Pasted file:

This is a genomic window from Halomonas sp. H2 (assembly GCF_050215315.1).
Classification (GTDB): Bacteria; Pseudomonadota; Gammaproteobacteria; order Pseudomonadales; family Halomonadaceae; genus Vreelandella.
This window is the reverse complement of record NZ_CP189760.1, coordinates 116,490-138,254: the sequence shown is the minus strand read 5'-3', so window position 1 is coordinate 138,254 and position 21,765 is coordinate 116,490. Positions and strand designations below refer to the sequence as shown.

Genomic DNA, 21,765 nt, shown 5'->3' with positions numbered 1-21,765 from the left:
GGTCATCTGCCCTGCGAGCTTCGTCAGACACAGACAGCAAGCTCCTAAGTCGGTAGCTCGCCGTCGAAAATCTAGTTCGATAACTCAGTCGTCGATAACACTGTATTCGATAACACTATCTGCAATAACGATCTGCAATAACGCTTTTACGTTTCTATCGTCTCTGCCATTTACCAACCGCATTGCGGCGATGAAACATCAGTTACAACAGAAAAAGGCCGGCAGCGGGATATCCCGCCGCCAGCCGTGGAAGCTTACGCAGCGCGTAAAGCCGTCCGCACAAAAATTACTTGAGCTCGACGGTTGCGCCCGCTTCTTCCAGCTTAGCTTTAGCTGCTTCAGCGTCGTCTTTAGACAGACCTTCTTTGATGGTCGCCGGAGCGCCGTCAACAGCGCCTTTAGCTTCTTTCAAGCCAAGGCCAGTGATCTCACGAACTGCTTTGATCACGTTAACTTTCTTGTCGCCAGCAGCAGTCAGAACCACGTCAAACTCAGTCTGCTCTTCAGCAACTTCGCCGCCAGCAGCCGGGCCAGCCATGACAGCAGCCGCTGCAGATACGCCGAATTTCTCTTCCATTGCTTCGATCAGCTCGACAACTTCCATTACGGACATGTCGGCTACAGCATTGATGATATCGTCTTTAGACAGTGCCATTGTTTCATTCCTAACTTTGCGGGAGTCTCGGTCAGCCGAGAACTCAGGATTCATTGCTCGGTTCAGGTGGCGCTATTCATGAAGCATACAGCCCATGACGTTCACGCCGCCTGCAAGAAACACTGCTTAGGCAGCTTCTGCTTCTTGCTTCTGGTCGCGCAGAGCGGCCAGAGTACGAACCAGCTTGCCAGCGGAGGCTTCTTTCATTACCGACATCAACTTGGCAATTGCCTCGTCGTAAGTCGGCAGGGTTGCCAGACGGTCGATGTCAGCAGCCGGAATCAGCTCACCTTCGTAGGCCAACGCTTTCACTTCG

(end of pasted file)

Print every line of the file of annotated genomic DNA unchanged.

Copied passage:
This is a genomic window from Halomonas sp. H2 (assembly GCF_050215315.1).
Classification (GTDB): Bacteria; Pseudomonadota; Gammaproteobacteria; order Pseudomonadales; family Halomonadaceae; genus Vreelandella.
This window is the reverse complement of record NZ_CP189760.1, coordinates 116,490-138,254: the sequence shown is the minus strand read 5'-3', so window position 1 is coordinate 138,254 and position 21,765 is coordinate 116,490. Positions and strand designations below refer to the sequence as shown.

Genomic DNA, 21,765 nt, shown 5'->3' with positions numbered 1-21,765 from the left:
GGTCATCTGCCCTGCGAGCTTCGTCAGACACAGACAGCAAGCTCCTAAGTCGGTAGCTCGCCGTCGAAAATCTAGTTCGATAACTCAGTCGTCGATAACACTGTATTCGATAACACTATCTGCAATAACGATCTGCAATAACGCTTTTACGTTTCTATCGTCTCTGCCATTTACCAACCGCATTGCGGCGATGAAACATCAGTTACAACAGAAAAAGGCCGGCAGCGGGATATCCCGCCGCCAGCCGTGGAAGCTTACGCAGCGCGTAAAGCCGTCCGCACAAAAATTACTTGAGCTCGACGGTTGCGCCCGCTTCTTCCAGCTTAGCTTTAGCTGCTTCAGCGTCGTCTTTAGACAGACCTTCTTTGATGGTCGCCGGAGCGCCGTCAACAGCGCCTTTAGCTTCTTTCAAGCCAAGGCCAGTGATCTCACGAACTGCTTTGATCACGTTAACTTTCTTGTCGCCAGCAGCAGTCAGAACCACGTCAAACTCAGTCTGCTCTTCAGCAACTTCGCCGCCAGCAGCCGGGCCAGCCATGACAGCAGCCGCTGCAGATACGCCGAATTTCTCTTCCATTGCTTCGATCAGCTCGACAACTTCCATTACGGACATGTCGGCTACAGCATTGATGATATCGTCTTTAGACAGTGCCATTGTTTCATTCCTAACTTTGCGGGAGTCTCGGTCAGCCGAGAACTCAGGATTCATTGCTCGGTTCAGGTGGCGCTATTCATGAAGCATACAGCCCATGACGTTCACGCCGCCTGCAAGAAACACTGCTTAGGCAGCTTCTGCTTCTTGCTTCTGGTCGCGCAGAGCGGCCAGAGTACGAACCAGCTTGCCAGCGGAGGCTTCTTTCATTACCGACATCAACTTGGCAATTGCCTCGTCGTAAGTCGGCAGGGTTGCCAGACGGTCGATGTCAGCAGCCGGAATCAGCTCACCTTCGTAGGCCAACGCTTTCACTTCG